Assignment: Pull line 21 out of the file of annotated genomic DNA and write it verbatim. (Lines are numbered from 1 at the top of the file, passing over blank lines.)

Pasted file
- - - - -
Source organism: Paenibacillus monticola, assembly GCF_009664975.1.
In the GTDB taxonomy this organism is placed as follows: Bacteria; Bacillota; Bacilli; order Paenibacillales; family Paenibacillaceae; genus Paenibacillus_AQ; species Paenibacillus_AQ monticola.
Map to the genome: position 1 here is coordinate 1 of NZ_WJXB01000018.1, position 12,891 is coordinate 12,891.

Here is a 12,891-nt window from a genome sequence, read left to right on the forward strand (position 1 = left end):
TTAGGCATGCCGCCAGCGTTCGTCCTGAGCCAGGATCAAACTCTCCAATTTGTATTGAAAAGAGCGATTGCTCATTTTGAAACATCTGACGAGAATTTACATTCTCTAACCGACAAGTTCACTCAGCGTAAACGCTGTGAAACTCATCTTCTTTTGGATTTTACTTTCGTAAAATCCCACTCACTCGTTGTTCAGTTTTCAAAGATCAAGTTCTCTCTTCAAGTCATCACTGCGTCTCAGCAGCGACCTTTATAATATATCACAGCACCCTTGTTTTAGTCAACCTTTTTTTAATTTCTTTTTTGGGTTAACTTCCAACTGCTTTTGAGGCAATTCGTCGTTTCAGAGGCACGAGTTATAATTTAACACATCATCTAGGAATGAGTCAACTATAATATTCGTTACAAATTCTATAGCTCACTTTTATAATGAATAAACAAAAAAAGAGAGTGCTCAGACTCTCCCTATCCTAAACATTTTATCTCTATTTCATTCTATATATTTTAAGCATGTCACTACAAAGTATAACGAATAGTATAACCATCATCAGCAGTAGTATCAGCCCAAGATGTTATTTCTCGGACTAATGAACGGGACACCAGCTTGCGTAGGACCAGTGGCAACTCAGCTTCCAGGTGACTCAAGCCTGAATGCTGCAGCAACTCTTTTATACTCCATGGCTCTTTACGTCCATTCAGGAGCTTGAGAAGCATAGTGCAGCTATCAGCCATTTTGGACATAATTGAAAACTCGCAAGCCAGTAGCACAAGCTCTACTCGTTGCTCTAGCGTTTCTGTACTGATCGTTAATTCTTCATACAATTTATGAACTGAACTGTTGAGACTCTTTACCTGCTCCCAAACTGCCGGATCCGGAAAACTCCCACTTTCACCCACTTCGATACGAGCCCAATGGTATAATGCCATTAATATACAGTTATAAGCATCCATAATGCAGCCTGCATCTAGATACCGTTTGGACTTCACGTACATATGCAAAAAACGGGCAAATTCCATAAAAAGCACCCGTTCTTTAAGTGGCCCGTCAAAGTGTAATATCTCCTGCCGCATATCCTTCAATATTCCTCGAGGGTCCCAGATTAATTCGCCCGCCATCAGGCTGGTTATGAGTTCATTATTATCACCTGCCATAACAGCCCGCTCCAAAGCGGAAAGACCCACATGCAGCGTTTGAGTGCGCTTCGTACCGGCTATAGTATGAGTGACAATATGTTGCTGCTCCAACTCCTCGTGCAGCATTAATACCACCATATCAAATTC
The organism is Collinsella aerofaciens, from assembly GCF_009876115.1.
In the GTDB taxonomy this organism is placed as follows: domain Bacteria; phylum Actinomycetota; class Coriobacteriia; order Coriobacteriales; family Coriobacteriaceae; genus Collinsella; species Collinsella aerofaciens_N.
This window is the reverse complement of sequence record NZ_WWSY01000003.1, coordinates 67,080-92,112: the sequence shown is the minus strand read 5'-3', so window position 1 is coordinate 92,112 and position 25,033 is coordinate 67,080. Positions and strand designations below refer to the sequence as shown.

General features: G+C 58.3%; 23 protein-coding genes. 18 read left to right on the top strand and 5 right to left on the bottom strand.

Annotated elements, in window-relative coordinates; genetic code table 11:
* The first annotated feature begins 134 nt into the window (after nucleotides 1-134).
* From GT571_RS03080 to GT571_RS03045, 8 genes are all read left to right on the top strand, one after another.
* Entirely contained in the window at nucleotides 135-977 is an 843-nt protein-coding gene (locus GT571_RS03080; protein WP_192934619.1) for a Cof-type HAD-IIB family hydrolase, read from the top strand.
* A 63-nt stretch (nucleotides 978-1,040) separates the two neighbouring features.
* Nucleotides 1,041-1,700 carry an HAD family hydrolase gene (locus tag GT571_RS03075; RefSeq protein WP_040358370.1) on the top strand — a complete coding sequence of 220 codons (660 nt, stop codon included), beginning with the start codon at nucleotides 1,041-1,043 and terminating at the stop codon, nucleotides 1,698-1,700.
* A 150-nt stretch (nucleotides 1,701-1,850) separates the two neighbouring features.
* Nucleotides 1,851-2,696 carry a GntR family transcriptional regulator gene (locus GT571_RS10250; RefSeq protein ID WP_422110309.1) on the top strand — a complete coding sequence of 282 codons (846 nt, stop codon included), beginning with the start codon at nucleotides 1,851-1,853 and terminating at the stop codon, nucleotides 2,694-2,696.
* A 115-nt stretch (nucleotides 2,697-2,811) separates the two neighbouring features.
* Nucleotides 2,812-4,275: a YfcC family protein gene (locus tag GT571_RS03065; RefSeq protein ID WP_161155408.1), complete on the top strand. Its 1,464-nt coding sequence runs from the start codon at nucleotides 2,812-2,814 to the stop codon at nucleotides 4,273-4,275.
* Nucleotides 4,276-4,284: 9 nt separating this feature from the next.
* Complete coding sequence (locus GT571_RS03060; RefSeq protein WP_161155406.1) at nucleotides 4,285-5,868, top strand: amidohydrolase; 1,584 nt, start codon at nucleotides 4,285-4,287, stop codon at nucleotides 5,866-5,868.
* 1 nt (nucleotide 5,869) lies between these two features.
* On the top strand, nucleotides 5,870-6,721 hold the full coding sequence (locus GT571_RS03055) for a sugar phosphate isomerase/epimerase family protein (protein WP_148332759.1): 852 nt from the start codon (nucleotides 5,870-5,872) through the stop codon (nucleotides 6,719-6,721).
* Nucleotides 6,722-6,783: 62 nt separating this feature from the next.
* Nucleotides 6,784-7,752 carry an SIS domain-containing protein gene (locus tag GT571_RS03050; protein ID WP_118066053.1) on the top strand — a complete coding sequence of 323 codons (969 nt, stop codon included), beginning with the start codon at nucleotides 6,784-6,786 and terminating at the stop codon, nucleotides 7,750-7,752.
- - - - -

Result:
* Complete coding sequence (locus GT571_RS03060; RefSeq protein WP_161155406.1) at nucleotides 4,285-5,868, top strand: amidohydrolase; 1,584 nt, start codon at nucleotides 4,285-4,287, stop codon at nucleotides 5,866-5,868.